Molecular and immunobiological characterization of VP8*, N-terminal trypsin cleavage product of bovine rotavirus VP4

by Lee, Joong Bok

Abstract (Summary)
It is the objective of this thesis to contribute to the understanding of the molecular pathogenesis of rotavirus infection and the development of a subunit vaccine for the control of rotavirus infection. Rotavirus, a member of the family Reoviridae, is a major etiological agent of diarrhea in animals. It has been shown that VP8*, the N-terminal trypsin cleavage product of structural protein VP4 is responsible for virus binding to MA-104 cells and human type 0 erythrocytes. The VP8* gene was cloned and expressed in bacteria. This protein (rVP8* 1 was immunoprecipitated with antiserum to bovine rotavirus C486 (BRV). To study the interaction between rVP8* and cells, binding and inhibition assays were performed. The rVP8.* bound to MA-104 cells and the viral protein binding was competitively inhibited by BRV. Permissive cell binding was not disrupted by neuraminidase treatment of the MA-104 cell monolayers, which suggested that the binding of BRV to MA-104 cell is sialic acid independent. To study the interaction between VP8* and erythrocytes, rVP8* was solubilized and hemagglutination (HA) and hemagglutination inhibition (HI) assays were performed. The rVPB* protein agglutinated erythrocytes and its HA was inhibited by antiserum to BRV. Molecular and biochemical characterization of the HA demonstrated that rVP8* formed dimers, and its binding to erythrocytes required an a2-8 linkage between sialic acids and was independent of acetylation of sialic acid residues. To map the neutralizing epitopes on VP8*, we developed a panel of monoclonal antibodies inhibiting hemagglutination of VP8* protein. One of these antibodies (2E8) was used to generate a mutant virus resistant to neutralization by the monoclonal antibody. The antibody escape mutant was found to contain one point mutation at amino acid position 116 (Glu -> Asp). To investigate the effect of this escape mutation on the cellular binding and hemagglutination activities, the VP8* gene of the escape mutant was expressed in bacteria, and its functional activities were compared with those of the parental strains. The escape mutant protein showed HA and binding to nucleated cells. The HA of the parental protein was inhibited by 2E8, whereas the HA of the. escape mutant was not. This data indicated that the epitope recognized by neutralizing monoclonal antibody 2E8 is located in the HA domain, and the 2E8 epitope is not involved in rotavirus attachment to nucleated cells. To understand the mechanism of virus neutralization by 2E8, radiolabeled BRV was incubated with 2EB and the complex purified by centrifugation through a CsCl gradient. The distribution of radioactivity was analysed, and the peak fractions were observed by electron microscopy. The radioactivity profile of the virus was altered, and its structural integrity destroyed by 2E8. iii The virus was not affected by non-neutralizing monoclonal antibodies when compared to the radioactivity profile by BRV alone. This result suggests that 2E8 binds to BRV VPS*, affecting the stability of the particle, and may thereby neutralize virus infectivity. To examine if this antigen could induce neutralizing antibody responses in vivo, different species of animals were immunized with rVP8*. The rVP8* antigen produced a neutralizing immune response in rabbits. The rVPB* antigen also was shown to prime the murine immune system, and to induce an immune response. A field trial in cattle showed a statistically significant difference in humoral immunity between rVP8+-vaccinated and unvaccinated groups of cows. The milk from the vaccinated group was found to contain sufficient antibodies to protect calves for the first ten days of their lives.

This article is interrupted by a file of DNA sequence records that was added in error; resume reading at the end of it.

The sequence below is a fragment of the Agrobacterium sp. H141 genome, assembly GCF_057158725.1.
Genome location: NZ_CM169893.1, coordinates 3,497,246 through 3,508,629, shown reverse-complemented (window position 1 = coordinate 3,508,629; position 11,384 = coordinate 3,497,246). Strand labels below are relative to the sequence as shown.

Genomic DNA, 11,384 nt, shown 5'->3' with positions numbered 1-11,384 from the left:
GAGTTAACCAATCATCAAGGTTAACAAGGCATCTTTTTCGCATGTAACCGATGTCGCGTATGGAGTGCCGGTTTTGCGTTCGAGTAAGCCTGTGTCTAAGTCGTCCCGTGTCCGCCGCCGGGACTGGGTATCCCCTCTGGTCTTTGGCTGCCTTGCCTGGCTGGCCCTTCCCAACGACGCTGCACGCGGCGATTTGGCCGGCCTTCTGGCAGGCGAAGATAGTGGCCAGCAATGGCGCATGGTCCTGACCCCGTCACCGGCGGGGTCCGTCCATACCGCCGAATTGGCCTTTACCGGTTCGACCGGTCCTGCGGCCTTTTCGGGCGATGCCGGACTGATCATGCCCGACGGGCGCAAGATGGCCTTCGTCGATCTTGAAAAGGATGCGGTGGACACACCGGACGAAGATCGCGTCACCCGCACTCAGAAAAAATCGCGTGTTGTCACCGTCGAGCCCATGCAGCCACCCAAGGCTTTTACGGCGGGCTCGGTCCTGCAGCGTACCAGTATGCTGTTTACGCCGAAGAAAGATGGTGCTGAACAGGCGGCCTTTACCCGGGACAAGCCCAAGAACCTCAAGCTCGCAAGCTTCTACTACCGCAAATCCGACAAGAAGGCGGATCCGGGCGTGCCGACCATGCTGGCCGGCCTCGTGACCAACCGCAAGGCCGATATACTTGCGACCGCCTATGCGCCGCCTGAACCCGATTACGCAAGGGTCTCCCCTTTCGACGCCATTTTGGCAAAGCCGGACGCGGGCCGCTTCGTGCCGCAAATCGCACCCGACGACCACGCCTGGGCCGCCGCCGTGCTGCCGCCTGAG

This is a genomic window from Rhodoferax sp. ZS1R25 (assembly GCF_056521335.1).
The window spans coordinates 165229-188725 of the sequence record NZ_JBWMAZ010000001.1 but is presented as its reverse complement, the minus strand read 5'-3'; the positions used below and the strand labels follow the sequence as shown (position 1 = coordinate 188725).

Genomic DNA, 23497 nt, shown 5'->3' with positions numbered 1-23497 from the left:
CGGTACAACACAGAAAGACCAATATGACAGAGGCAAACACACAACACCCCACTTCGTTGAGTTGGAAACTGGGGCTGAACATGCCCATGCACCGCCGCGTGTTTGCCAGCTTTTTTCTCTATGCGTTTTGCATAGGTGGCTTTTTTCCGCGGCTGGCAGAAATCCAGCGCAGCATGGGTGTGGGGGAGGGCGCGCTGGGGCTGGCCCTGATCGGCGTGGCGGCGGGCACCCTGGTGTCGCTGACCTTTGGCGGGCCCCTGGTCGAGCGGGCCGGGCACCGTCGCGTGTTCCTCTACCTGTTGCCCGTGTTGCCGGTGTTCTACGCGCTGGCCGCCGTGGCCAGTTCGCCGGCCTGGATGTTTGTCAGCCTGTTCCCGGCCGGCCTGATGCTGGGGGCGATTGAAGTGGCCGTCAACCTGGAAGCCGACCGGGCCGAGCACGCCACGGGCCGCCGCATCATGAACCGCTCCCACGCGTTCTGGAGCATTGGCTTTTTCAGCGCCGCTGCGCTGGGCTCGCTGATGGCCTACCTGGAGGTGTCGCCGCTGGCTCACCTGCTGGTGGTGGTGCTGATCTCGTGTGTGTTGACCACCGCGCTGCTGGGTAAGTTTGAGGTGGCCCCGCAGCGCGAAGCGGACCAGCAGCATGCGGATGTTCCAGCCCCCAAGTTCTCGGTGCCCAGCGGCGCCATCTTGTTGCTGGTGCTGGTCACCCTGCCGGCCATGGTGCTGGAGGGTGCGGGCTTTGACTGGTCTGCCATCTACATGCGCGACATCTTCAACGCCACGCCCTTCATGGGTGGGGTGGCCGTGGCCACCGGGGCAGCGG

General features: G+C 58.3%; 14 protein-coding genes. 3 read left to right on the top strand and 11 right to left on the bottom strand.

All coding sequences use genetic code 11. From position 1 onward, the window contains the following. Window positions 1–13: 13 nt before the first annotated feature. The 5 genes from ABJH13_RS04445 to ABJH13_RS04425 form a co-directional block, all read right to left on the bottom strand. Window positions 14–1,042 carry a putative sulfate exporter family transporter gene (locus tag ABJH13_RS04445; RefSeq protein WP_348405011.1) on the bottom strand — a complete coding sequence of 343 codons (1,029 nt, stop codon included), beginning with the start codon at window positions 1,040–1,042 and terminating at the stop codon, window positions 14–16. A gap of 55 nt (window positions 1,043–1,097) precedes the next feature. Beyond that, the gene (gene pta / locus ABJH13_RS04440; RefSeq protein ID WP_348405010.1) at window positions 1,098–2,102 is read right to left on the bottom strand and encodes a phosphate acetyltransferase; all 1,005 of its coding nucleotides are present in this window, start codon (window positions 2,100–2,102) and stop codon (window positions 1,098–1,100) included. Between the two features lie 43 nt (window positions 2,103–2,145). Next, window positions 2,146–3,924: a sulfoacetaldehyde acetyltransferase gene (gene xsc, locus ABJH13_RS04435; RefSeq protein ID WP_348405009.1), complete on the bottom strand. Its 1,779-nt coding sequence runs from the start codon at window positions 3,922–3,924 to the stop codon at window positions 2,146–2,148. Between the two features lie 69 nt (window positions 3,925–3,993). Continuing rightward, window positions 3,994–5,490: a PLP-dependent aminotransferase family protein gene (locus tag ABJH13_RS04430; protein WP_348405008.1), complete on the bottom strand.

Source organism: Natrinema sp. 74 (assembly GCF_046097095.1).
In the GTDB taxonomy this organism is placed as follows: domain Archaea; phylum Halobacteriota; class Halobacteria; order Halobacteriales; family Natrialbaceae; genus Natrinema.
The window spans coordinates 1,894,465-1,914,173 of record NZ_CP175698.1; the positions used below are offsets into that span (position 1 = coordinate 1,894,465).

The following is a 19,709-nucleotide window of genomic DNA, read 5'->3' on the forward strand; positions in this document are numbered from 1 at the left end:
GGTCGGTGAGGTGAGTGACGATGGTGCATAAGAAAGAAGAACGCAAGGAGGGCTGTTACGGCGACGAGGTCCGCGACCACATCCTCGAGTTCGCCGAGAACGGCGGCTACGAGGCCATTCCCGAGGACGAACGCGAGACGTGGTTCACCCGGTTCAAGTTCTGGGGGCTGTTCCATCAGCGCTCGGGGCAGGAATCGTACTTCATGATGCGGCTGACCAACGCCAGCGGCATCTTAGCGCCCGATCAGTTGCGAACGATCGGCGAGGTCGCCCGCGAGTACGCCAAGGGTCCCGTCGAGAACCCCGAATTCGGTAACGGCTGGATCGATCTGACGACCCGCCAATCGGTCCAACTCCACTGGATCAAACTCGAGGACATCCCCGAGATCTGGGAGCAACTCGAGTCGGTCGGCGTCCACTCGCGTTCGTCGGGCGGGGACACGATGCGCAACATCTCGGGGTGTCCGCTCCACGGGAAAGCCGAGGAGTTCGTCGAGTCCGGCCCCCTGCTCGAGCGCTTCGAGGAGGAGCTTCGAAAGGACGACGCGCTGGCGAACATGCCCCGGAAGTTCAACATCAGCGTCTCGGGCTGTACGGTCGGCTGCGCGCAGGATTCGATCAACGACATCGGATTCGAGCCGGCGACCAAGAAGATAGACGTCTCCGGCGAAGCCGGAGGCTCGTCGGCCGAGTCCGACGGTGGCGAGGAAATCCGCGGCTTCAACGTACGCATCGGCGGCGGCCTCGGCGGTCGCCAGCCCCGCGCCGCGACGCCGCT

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Source Type:Master's Thesis



Date of Publication:01/01/1996

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